The original Splatterpunk era wasn't just about graphic violence and grossout situations. Jack Ketchum and Richard Laymon had already broken down barriers in publishing with hard-hitting, violent novels that defied previous literary conventions. They weren't really part of the movement. It really wasn't even a legitimate movement, but legend has grown about the period.

Most people who care about this stuff know about radical mid-80s horror novels like Skipp and Spector's The Light at the End and Schow's The Kill Riff as prime examples of the kind of thing I am talking about. Landale's The Drive-In fit nicely in the niche as well. These books dealt in tough, violent subject matter, but they were more than that. They were influenced by punk and heavy metal. John Waters and Alejandro Jodoroswki movies. It was subversive and rebellious.

Ray Garton's Live Girls and Crucifax belong in the same category. Ray hit the scene hard with these and other razor sharp horror novels. They are really good books, but I don't think they represent the best of Garton's fiction.

The years wore on, trends came and trends went. Ray Garton continued to write, and he routinely created some of the best horror fiction ever set to paper. The Girl in the Basement is a prime example of his extraordinary talent.

The Girl in the Basement is a novella that was originally published by Subterranean Press in 2004, in a deluxe hardcover that included a handful of other short stories. It is now available in a stand-alone edition for an unbeatable price.

The story concerns a decent but troubled orphan teenage boy living in a house with other adoptees. An overweight, mentally damaged little girl lives alone in the basement. Curiosity draws him to visit her, and he discovers she is something horrible. The girl speaks in the gravelly voice of an old man. She knows things she cannot possibly know. And what's with those men in suits and shadowy black cars who visit her?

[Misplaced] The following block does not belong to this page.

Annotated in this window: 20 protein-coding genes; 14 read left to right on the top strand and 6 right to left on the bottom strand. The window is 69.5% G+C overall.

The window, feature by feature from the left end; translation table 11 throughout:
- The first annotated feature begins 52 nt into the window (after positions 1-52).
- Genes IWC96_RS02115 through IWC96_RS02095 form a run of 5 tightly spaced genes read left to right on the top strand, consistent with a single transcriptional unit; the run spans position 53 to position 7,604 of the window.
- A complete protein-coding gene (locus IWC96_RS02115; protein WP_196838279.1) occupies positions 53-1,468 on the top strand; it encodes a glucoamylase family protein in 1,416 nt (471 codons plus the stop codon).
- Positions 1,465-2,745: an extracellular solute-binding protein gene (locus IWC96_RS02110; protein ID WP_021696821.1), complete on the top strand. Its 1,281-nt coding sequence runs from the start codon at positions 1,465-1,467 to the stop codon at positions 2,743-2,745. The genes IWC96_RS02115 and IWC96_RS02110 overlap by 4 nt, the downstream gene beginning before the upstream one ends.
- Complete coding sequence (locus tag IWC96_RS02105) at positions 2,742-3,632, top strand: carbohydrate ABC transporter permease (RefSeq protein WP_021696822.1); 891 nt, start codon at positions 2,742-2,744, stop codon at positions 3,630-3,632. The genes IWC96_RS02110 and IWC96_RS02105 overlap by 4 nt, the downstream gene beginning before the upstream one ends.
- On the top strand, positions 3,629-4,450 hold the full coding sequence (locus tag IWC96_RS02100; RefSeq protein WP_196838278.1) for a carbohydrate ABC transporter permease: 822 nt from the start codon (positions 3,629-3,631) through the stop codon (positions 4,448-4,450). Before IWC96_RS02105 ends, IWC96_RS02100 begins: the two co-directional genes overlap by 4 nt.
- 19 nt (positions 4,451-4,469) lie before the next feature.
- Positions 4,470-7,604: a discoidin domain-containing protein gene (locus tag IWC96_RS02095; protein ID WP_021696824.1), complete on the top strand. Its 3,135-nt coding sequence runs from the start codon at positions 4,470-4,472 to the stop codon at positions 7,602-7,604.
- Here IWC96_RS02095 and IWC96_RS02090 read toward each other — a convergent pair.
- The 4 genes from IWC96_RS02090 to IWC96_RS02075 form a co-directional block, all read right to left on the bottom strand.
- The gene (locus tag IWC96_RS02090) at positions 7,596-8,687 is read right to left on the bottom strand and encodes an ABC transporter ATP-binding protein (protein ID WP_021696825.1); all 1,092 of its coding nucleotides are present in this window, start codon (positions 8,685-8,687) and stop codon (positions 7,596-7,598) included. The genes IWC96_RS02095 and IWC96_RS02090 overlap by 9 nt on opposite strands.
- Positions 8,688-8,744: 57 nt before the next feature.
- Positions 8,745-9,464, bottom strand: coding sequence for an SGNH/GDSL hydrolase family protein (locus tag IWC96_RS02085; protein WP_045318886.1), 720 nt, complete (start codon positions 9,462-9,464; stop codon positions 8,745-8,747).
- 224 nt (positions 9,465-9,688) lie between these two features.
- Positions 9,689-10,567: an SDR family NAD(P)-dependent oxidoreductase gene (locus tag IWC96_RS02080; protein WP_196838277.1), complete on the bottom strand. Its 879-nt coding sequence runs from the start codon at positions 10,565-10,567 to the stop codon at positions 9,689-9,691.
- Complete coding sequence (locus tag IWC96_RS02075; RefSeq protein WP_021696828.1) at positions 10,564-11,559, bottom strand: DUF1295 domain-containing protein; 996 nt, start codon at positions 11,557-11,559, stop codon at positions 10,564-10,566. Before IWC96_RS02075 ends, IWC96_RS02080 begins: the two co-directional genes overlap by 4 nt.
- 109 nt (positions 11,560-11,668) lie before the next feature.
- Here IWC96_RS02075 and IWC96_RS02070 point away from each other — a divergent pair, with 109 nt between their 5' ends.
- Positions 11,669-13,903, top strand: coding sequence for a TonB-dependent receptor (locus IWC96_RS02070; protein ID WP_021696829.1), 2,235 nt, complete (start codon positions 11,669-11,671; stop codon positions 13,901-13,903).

Ray Garton takes this setup and in a brief number of pages weaves a scary-as-hell story filled with empathy, emotion, and nasty suspense. It's one one of his best pieces, I think, and I recommend it without reservation.

Sadly, it's been quite some time since we've had a new Ray Garton novel. Unless I'm missing something, it's been nearly seven years. The genre is in a glut of product right now, and there's no end of publications being issued every single week. Few even come close to Garton's level of expertise at the craft. I'm hoping to see something new by him in 2022.

Written by Mark Sieber

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